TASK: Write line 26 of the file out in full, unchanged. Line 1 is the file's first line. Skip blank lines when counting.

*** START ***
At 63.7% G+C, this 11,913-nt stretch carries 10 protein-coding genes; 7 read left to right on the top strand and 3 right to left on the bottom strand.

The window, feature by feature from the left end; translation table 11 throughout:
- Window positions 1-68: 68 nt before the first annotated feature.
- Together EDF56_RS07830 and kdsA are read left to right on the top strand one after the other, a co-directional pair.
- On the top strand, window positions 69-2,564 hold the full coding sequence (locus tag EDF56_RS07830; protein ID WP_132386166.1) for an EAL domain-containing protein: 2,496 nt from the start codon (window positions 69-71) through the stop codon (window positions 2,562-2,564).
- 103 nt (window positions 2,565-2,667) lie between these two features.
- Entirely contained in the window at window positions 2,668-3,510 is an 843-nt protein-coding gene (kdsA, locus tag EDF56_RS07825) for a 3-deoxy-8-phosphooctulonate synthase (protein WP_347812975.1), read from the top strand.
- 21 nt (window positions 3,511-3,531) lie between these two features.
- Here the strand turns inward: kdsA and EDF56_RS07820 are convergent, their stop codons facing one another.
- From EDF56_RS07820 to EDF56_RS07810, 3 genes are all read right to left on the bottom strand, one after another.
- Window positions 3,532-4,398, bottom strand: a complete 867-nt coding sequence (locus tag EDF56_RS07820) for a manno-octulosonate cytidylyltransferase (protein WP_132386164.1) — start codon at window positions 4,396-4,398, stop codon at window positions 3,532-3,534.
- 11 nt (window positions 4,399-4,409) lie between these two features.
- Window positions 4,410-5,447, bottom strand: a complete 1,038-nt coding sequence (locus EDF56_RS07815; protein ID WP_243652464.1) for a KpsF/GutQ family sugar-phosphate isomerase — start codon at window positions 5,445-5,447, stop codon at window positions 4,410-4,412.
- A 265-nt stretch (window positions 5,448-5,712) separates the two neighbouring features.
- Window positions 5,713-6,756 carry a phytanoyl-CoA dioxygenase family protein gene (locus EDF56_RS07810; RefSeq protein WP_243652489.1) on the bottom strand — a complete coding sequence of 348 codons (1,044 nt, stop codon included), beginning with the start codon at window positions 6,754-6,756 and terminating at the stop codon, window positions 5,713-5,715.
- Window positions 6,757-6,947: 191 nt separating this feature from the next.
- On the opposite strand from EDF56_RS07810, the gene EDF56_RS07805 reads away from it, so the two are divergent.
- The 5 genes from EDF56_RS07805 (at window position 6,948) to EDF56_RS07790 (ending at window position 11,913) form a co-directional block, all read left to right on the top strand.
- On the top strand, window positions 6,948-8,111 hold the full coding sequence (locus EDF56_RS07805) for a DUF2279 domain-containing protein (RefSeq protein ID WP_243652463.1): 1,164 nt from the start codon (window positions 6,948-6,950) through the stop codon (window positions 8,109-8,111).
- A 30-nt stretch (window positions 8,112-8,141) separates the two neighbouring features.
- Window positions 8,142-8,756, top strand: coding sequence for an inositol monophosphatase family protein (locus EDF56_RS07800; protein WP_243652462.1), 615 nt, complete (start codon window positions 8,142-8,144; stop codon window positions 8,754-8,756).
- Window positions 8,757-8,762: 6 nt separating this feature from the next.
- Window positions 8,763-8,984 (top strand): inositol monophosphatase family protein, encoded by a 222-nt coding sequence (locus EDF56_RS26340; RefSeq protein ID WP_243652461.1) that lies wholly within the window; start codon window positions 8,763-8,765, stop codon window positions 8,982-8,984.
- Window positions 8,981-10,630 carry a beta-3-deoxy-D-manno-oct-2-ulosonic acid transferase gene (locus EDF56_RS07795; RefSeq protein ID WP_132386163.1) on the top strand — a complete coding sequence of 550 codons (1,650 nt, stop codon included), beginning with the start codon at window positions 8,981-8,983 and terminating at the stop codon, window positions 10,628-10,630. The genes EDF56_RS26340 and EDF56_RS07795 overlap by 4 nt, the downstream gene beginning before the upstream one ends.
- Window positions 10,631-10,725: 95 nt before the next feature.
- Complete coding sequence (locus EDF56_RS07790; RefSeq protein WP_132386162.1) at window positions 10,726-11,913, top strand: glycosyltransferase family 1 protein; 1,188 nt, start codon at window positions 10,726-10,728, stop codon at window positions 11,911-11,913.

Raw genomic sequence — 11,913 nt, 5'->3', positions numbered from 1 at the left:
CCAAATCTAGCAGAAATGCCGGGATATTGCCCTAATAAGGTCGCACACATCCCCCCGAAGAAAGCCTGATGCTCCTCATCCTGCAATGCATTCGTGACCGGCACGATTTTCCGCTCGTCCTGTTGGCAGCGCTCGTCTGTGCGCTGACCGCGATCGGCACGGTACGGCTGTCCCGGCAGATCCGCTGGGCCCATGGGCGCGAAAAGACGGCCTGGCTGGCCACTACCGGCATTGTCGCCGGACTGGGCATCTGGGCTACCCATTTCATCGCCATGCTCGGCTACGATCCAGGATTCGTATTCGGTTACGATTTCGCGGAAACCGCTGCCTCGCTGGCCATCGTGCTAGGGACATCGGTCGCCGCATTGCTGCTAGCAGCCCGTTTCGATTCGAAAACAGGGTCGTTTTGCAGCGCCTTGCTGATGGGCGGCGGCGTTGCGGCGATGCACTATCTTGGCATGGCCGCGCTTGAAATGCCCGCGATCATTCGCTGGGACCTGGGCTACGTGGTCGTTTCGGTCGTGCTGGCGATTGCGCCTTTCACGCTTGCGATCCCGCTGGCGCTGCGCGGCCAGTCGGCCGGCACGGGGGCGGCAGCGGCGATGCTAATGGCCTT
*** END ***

- Complete coding sequence (locus EDF56_RS07790; RefSeq protein WP_132386162.1) at window positions 10,726-11,913, top strand: glycosyltransferase family 1 protein; 1,188 nt, start codon at window positions 10,726-10,728, stop codon at window positions 11,911-11,913.